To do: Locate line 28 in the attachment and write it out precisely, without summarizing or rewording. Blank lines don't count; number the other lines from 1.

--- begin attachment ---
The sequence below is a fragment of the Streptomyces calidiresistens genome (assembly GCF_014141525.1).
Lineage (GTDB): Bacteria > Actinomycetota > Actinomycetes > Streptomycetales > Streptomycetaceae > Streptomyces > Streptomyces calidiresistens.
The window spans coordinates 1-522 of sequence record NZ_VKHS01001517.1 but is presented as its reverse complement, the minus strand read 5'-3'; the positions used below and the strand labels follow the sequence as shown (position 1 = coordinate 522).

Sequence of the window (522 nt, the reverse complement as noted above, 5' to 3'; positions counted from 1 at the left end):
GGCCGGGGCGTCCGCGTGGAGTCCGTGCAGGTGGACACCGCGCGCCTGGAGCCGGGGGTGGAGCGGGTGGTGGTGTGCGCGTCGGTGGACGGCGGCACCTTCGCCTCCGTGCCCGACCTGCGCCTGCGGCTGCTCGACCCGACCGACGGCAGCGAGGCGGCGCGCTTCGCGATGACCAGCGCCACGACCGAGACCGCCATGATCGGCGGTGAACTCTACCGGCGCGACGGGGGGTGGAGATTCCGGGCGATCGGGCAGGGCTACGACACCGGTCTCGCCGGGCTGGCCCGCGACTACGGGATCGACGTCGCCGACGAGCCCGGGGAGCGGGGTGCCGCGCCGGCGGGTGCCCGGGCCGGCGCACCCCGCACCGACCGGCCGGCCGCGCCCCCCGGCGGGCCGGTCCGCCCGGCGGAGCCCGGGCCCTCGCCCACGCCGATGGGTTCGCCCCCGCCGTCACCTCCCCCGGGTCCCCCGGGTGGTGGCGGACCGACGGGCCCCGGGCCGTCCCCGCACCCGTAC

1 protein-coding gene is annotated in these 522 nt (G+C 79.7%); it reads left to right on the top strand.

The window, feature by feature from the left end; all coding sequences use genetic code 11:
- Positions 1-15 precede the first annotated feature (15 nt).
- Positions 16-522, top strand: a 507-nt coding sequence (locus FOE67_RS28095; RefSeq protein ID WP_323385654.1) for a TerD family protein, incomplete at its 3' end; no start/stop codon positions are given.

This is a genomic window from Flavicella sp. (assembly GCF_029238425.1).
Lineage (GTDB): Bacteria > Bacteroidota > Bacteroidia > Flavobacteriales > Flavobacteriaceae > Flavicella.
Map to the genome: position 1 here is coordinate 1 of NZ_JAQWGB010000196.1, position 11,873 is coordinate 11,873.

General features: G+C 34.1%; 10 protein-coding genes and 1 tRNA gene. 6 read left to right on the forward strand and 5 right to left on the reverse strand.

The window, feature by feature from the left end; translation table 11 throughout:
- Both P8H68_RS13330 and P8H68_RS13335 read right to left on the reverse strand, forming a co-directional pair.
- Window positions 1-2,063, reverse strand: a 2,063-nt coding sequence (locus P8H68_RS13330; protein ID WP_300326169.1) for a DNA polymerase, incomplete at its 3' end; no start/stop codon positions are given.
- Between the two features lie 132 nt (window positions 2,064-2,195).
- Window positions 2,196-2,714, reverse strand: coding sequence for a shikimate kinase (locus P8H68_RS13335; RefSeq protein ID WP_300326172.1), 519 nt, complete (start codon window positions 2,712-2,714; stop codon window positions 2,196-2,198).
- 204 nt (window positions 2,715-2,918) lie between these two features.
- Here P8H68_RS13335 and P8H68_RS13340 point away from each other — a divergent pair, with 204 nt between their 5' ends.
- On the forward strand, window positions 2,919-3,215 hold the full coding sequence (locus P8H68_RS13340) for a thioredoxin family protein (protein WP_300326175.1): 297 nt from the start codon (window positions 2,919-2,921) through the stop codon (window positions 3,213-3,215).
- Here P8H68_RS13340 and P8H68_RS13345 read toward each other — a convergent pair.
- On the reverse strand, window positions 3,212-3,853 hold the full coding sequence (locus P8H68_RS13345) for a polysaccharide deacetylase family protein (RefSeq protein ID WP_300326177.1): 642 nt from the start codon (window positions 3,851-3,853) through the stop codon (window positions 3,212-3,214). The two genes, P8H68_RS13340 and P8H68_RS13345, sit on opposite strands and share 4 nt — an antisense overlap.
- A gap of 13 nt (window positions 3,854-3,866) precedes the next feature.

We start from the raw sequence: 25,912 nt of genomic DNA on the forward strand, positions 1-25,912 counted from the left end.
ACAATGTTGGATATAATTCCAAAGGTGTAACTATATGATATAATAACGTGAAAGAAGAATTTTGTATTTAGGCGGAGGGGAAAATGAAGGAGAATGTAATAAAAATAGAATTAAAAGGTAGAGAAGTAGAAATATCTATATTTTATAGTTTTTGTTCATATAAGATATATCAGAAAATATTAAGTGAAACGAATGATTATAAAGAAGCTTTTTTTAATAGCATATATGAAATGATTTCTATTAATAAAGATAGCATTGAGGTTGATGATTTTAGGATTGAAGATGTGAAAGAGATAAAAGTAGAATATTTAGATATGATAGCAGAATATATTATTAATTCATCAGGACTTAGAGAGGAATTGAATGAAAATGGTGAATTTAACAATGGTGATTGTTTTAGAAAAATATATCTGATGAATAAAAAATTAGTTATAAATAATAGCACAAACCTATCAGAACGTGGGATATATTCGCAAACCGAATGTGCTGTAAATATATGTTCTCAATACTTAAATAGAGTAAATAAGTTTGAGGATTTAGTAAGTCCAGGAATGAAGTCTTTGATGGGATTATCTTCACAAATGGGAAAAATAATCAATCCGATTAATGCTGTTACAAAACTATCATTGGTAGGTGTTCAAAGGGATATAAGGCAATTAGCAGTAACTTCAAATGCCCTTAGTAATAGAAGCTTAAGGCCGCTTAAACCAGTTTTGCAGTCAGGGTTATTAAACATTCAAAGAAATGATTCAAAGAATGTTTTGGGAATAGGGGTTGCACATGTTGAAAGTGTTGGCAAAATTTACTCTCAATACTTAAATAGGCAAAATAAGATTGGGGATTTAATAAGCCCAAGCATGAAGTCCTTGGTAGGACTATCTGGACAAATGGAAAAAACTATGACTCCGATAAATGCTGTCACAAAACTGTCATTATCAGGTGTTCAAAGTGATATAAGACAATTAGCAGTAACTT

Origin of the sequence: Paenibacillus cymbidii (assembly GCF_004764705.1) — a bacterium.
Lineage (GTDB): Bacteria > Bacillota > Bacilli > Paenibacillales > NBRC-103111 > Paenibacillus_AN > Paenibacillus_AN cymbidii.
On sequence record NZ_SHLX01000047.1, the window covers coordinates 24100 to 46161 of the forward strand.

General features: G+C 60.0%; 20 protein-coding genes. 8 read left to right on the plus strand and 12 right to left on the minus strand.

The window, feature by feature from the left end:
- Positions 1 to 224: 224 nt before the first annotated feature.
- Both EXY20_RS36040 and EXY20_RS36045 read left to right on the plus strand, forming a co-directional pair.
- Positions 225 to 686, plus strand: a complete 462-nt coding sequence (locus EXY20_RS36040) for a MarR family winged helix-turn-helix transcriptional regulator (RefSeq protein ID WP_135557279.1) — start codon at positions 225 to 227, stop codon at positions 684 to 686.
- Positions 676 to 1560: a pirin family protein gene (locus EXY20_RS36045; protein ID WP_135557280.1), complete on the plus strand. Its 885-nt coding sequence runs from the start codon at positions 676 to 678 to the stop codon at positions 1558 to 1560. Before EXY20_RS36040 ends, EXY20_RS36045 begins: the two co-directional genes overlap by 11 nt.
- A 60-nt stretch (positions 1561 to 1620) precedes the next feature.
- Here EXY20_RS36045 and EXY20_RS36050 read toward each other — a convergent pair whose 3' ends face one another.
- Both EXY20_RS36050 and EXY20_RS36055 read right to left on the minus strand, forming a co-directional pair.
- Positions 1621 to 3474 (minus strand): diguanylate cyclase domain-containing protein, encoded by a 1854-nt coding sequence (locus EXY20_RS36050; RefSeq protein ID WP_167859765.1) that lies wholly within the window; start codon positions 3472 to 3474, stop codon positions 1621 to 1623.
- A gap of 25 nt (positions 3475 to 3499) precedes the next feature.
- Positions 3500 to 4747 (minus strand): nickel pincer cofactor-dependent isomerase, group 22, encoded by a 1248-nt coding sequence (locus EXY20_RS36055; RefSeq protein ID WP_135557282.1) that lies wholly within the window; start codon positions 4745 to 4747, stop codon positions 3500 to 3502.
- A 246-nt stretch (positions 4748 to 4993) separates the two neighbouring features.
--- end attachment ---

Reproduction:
Lineage (GTDB): Bacteria > Bacillota > Bacilli > Paenibacillales > NBRC-103111 > Paenibacillus_AN > Paenibacillus_AN cymbidii.